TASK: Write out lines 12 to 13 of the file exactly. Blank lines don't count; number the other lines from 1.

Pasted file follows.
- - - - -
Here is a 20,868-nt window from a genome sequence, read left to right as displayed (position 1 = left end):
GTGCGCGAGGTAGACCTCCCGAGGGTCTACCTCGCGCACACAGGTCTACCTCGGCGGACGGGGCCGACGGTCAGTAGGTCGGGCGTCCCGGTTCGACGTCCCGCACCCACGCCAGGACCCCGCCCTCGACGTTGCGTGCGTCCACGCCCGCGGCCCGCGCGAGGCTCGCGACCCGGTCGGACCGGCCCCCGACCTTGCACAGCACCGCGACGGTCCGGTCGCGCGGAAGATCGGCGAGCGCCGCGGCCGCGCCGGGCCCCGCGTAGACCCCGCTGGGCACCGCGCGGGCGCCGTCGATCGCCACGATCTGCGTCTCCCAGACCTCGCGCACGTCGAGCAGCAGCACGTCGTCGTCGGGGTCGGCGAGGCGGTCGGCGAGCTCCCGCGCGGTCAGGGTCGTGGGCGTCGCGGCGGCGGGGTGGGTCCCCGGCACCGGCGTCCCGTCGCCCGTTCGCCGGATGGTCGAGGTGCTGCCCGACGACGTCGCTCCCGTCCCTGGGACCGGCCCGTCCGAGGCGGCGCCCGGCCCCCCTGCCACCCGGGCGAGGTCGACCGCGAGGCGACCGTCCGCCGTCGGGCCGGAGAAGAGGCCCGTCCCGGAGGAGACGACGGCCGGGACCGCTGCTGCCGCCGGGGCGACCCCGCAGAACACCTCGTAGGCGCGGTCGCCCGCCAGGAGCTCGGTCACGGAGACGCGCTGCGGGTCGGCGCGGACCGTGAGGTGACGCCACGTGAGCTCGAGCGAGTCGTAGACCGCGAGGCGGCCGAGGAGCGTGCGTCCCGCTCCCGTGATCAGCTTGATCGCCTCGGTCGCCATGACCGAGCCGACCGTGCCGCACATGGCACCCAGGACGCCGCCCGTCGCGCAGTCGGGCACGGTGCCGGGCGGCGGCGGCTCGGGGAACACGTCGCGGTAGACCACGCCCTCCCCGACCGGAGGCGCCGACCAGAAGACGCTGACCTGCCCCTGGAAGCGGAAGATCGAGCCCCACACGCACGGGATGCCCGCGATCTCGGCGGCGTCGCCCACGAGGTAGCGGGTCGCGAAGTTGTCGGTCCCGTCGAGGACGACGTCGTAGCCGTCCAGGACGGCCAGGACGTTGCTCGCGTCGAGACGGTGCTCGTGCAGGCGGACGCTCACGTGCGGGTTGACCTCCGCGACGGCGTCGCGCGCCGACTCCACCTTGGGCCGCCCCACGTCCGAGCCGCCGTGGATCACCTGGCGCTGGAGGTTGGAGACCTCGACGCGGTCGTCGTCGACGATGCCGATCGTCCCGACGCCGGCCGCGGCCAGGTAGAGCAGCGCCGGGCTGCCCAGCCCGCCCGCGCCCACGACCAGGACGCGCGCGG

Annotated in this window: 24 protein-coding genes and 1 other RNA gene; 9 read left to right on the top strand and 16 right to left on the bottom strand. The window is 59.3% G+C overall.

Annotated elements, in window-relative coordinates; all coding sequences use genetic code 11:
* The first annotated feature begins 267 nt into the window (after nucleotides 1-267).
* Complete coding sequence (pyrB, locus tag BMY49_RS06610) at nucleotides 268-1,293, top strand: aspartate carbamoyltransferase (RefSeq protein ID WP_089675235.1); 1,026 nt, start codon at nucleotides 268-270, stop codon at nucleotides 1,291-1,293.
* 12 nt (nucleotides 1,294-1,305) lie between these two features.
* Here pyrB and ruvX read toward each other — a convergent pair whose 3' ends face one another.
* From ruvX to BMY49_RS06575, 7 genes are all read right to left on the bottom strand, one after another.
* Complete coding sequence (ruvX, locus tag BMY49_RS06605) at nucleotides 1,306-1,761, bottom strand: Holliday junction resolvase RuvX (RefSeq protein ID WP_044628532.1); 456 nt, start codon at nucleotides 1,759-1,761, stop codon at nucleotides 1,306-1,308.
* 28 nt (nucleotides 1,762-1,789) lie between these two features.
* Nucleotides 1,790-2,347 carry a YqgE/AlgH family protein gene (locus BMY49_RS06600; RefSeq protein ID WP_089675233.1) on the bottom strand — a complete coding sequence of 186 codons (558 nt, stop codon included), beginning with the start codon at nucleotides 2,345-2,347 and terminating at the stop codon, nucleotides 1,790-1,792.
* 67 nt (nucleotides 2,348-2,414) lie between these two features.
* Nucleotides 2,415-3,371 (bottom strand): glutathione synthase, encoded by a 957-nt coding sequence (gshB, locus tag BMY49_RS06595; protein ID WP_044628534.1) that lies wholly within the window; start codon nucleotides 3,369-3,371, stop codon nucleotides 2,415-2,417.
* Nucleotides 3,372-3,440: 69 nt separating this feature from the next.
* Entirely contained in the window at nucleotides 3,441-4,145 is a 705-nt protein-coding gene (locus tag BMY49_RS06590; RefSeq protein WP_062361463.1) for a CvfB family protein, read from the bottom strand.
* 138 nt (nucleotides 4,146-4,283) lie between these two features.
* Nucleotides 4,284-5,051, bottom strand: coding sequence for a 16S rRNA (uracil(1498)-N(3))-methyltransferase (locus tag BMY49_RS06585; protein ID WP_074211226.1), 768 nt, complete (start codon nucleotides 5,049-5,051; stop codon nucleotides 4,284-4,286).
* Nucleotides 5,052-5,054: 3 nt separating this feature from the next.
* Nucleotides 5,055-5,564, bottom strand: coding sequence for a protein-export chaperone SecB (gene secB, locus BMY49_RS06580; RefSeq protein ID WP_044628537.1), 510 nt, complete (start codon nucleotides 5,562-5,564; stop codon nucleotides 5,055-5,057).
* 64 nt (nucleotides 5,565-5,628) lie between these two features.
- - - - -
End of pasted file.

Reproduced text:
* Nucleotides 1,790-2,347 carry a YqgE/AlgH family protein gene (locus BMY49_RS06600; RefSeq protein ID WP_089675233.1) on the bottom strand — a complete coding sequence of 186 codons (558 nt, stop codon included), beginning with the start codon at nucleotides 2,345-2,347 and terminating at the stop codon, nucleotides 1,790-1,792.
* 67 nt (nucleotides 2,348-2,414) lie between these two features.